One question I get asked all the time is, “what are the pros and cons of intermittent fasting?” You’ve likely seen articles about intermittent fasting or known someone that has tried it. It’s been all the craze in the wellness world for a couple of years. Yet, is it really good for your body?
While this style of eating is trendy, it’s not new. People fast for various reasons, including for religious rituals. Our hunter-gatherer ancestors went through periods of feast and famine as a part of life because they didn’t have access to an abundance of food we have today.
There are both pros and cons of intermittent fasting, and I’m going to tell you about both. For some people intermittent fasting can do more harm than good. For others, it’s a way to reset your digestive system, lose weight, or reduce the risk of developing diabetes, insulin resistance, and even balance hormones.1 Before I discuss the pros and cons of intermittent fasting, let’s go over what exactly is intermittent fasting.
What is Intermittent Fasting?
Intermittent fasting is an eating pattern that cycles through set periods of eating and fasting. While most diets focus on what to eat, intermittent fasting highlights when to eat.
There are many different versions of intermittent fasting, however all revolve around sticking to specific eating and fasting schedules. For example, one popular fasting pattern advises eating all meals within an 8-hour window. Another intermittent fasting method entails fasting for 24 hours once or twice a week.
How Intermittent Fasting Works
Your body breaks down carbohydrates into glucose to provide it energy. When your body doesn’t get enough carbohydrates or calories for energy, it begins utilizing fat cells to turn into glucose for energy. Intermittent fasting triggers your body to burn stored fat for fuel since it’s not getting carbohydrates from food. This is known as “flipping the metabolic switch.”2
As stored fat is broke down, your body produces ‘ketones,’ also known as ketone bodies. Ketones serve as an alternative fuel source when glucose is in short supply.3
This elevation of ketones in the body is known as ‘ketosis’ and is the goal of the ketogenic diet. However, other practices such as fasting can induce ketosis as well.
If you’re eating three meals a day, snacking frequently, and not exercising, your body always has a steady stream of glucose. Intermittent fasting extends the periods that your body has burned through the calories of your last meal. Research shows this gives your body more fat-burning potential and may protect against chronic diseases such as diabetes, cancer, heart disease, and obesity.4
While there are many benefits to intermittent fasting, it’s not for everyone. People with certain health conditions will need to be cautious. I’ll explain this further in an upcoming section.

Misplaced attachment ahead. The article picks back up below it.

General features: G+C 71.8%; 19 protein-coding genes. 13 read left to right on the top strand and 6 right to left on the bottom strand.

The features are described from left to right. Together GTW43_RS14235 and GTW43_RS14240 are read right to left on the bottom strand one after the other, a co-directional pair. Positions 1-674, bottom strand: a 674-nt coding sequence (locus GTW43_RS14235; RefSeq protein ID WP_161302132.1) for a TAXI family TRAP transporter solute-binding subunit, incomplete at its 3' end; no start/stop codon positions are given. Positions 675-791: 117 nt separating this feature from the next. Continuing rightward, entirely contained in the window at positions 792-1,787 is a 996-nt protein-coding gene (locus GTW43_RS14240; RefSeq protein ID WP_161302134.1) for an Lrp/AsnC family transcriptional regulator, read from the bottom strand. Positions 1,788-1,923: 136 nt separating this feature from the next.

Methods of Intermittent Fasting
There are basically three methods of practicing intermittent fasting. I recommend talking with your functional medicine doctor about intermittent fasting to determine if it’s right for you. Here are three of the most popular ways to do intermittent fasting:
The 16/8 Method
This method entails maintaining an 8-hour eating window and a 16-hour fasting window. For example, you might eat dinner at 6 pm and breakfast at 10 am. Since you’re sleeping during a good chunk of your fasting window, 16/8 is a more beginner friendly option than other fasting methods.
The 5:2 Approach
This approach involves eating normally for five days of the week and restricting calories for two days. Fasting days are limited to 500 to 600 calories and should never be back-to-back. For example, you might choose Tuesdays and Fridays as your fasting days.
Created by author Brad Pilon, this method involves doing a 24-hour fast once or twice a week. While this may sound extreme, you do eat something every day. For example, you enjoy your Wednesday dinner and then don’t eat again until dinnertime on Thursday. Similar to the 5:2 approach, if you decide to do two fasting days a week, always make sure they’re nonconsecutive days.
What are the Pros and Cons of Intermittent Fasting?
If you try intermittent fasting, it is important to focus on eating foods that nourish your body such as grass-fed meats, leafy greens, and organic fruits and vegetables regardless of what method. Something to keep in mind is that eating processed foods during the eating periods will keep you from getting the benefits of intermittent fasting. As with any diet, there’s good and bad that come with each. Let’s discuss the pros and cons of intermittent fasting.
The Pros of Intermittent Fasting
Numerous studies show that intermittent fasting offers a wide range of health benefits, including:
It Can Help You Lose Weight
As stated before, fasting fosters ketogenesis, allowing your body to burn stored fat for fuel instead of glucose. Intermittent fasting increases your Human Growth Hormone (HGH), which is linked with fat loss and muscle gain. In fact, in one alternate day fasting study, patients lost an average of 8% of their body fat in just eight weeks!5